Academic journal article Journal of Leisure Research

Starting, Ceasing, and Replacing Leisure Activities over the Life-Span

Academic journal article Journal of Leisure Research

Starting, Ceasing, and Replacing Leisure Activities over the Life-Span

Article excerpt

INTRODUCTION

It has been proposed that leisure behavior is a dialectical process, according to which an individual seeks both stability and change, structure and variety, familiarity and novelty in his or her intrapersonal and interpersonal encounters throughout the life cycle (Iso-Ahola, 1980a). In a similar vein, other leisure researchers (Howe, 1988; Kleiber & Kelly, 1980; Kelly, 1987; Mobily, 1987; Osgood & Howe, 1984) have emphasized the life-span approach and the notion of continuity and change in understanding leisure behavior. Hence, human development is seen as a process of continuity and change, suggesting that "the leisure self' develops throughout life, adapting and renewing itself (Mobily, 1987). The tendency toward both novelty and stability (and thus optimal arousal) in leisure behavior (Iso-Ahola, 1980b, 1989) raises a question about how to balance the need for continuity and change, variability and routine in leisure. One way to do this is to start new activities or replace old activities with new ones while continuing to participate in some old and familiar activities. several studies have recently explored this issue (Iso-Ahola & Hayllar, 1991; Jackson, 1990; Jackson & Dunn, 1988; McGuire, O'Leary, Yeh, & Dottavio, 1989). The present study extends these efforts and seeks to determine patterns of starting, ceasing, and replacing leisure activities over the life-span.

Patterns of leisure behavior can be studied at both the macro and micro levels. The former focus on determination of the general patterns of starting, ceasing and replacing leisure activities at aggregate and sub-group levels of the population. The latter, on the other hand, refers to intrapersonal patterns of change in leisure behavior. That is, people can be classified into replacers, adders, quitters, and continuers Jackson & Dunn, 1988; McGuire et al., 1989) in relation to actual change or non-change that individuals have made in their leisure behavior over a given time period--in this instance, one year.(1) These two sources of evidence are used in the present study to examine patterns of leisure behavior across the life-span.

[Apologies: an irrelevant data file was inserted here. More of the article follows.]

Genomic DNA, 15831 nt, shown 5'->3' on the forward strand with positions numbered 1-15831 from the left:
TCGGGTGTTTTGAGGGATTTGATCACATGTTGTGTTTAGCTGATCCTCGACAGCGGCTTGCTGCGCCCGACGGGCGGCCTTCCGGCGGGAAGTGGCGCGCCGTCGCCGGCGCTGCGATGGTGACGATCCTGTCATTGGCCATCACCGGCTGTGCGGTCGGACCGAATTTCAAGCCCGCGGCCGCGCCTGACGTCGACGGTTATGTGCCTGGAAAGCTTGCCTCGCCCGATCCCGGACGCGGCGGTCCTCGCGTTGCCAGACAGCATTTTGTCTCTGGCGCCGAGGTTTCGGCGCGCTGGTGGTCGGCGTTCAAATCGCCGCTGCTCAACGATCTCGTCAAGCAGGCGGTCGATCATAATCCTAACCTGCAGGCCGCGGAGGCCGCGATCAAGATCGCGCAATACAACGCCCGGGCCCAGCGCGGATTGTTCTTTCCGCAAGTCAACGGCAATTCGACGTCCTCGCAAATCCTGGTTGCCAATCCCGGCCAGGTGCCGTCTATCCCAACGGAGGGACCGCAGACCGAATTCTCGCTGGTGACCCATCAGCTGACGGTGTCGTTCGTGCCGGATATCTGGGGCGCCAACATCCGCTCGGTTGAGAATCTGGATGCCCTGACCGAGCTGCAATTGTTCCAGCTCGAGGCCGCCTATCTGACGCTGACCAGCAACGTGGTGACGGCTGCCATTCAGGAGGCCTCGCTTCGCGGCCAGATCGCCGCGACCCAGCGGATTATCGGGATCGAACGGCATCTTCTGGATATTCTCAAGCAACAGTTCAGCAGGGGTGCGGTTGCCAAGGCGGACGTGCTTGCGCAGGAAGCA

BACKGROUND TO THE STUDY

LEISURE LIFESTYLES

The study of patterns of leisure behavior (starting, ceasing and replacing) over the life-span is important from both the individual and societal standpoints. For one thing, such research helps shed light on active versus passive leisure lifestyles and their impact on the person and society. Economists (Keeler, Manning, Newhouse, Sloss & Wassermann, 1989) have shown that lifetime external costs of relatively inactive persons ($1,900) are greater than those of smokers ($1,000) but less than those of heavy drinkers ($4,600). Such costs suggest that prevention of a sedentary lifestyle is an important individual and societal issue (Kirshenbaum, 1987) and provides an economic rationale for health-promotion programs and active leisure lifestyles.

Besides its economic benefits, an active leisure lifestyle seems to have positive effects on human health (Chalip, Thomas & Voyle, 1992; Coleman & Iso-Ahola, 1993; Iso-Ahola, 1994; Taylor, Sallis & Needle, 1985). For example, Casady (1975, p. 138) has noted that "during the mainstream years from 20 to 50, those who are happiest and best adjusted are active participants in life. They are intellectually alert, socially assertive, engaged with environment and other people." Similarly, Flanagan (1978) found in his nation-wide survey that "active recreation" was one of the six areas showing the largest correlation coefficients with the indicators of a high quality of life. In addition to mental health benefits (Hull, 1990; Morgan & O'Connor, 1988; Stephens, 1988; Wankel & Berger, 1990), active leisure lifestyle has been shown to be beneficial also from the physiological standpoint (Blair, 1988; Folsom et al., 1985; Ulrich, Dimberg & Driver, 1990).

Research in this area has led Diamond (1984) to her famous axiom, "use it or lose it. …

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